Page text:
Rachel and I will give you a FREE business listing in the August edition, just for taking 5 minutes to say hello. You can see all of our past issues on our blog, or visit our website.

Back Issue Archive:


John & Rachel Pack

Monday, June 8, 2009

Made it to Loreto

Hola Amigos, 

We left Estero Beach in Ensenada at about 11am. The last few days have wiped us out, so we took time out in the morning and organized some before heading out.

The trip from Ensenada to Catavina was beautiful. We always like reaching the top of the central Baja mountain range. Of course the higher altitude made for a couple of cold nights.

We filled up in Ensenada before heading out a got into Catavina with 3/8 of a tank, perfect, or so we thought until the only pumps in town were out.

Fortunately we were able to purchase 5 gallons for 36 pesos a gallon, not bad considering. That night we stayed at Rancho Santa Inez for $6. Nice big ranch, where we could literally setup anywhere we wanted. 

The family that owned the ranch were very nice, the dad and two young boys played on the porch with dad looking on, while mom and grandmother sat in the kitchen. From the open window on the porch we order from her hand written menu. We had a nice dinner of tacos Dorado for Rachel and chorizo and eggs for me.

We found a real nice place near a tall palm in a wide area where we could see the full moon. Once setup, we took both Cai and Max out for a walk, yes even Max the cat walks on a leash - when he wants.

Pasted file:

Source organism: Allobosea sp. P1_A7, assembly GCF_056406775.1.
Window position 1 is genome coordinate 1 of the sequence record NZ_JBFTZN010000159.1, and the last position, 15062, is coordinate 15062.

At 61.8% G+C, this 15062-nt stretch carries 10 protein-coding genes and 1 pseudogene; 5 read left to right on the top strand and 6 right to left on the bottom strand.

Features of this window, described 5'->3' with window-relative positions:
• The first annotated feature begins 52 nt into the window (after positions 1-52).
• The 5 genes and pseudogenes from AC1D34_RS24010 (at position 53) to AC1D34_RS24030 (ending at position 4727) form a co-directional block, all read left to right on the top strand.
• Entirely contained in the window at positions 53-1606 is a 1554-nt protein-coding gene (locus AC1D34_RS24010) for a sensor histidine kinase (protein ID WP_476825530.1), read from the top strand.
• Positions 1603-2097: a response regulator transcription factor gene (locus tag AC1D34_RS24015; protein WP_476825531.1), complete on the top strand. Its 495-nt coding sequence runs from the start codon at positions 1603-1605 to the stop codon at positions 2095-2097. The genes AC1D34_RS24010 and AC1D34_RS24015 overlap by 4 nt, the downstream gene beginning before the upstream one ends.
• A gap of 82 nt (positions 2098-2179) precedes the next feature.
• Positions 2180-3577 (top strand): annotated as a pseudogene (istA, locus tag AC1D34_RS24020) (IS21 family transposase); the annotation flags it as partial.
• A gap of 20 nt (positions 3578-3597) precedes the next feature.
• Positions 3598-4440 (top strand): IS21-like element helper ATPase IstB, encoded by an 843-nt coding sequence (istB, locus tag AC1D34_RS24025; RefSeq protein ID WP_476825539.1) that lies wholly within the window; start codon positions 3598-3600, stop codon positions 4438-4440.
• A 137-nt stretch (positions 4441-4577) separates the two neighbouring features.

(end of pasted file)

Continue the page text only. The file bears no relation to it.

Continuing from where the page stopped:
The night was bitter cold, but when the sun rose in the morning it was spectacular; warm and breathtaking with large trees and a lush arroyo of palms running one side of the our site.

The next gas station is Jesus Maria, where we filled up before going into Baja California Sur. The trip across the peninsula was beautiful, but uneventful.

Loreto is a gorgeous fishing town with lush gardens of bright tropical flowers in every color. The Malecon is a site with the sea literally slashing up to the sidewalk. After spending about an hour driving around town looking for the two RV parks listed in both our RV guides, which we NEVER found. We came across another real gem, called the Del Mar RV Park. We are only one of three people staying here, so it’s quiet and it’s has free WIFI for Internet, free laundry, is completed fenced in with high hedges and tall trees shading our site and the BBQ palapa behind us, and my favorite part is it’s only 1.5 blocks from the beach, marina and Malecon.


View Rivera del Mar RV Park, Loreto BCS in a larger map

Our plan has changed a little, we’ve decided it makes more sense for us to spend the next couple of weeks here in Loreto and get to know the area and people. We want to look for the Rotary and Lions clubs and go to a meeting of each. It’s a great way to introduce ourselves and quickly meet some of the people Mexico Living could benefit.

Today is Monday June 8th and time to get to work. 

[Photo of Loreto Mission]

Saturday, June 6, 2009

Travel Log: Day 1 - San Felipe to Ensenada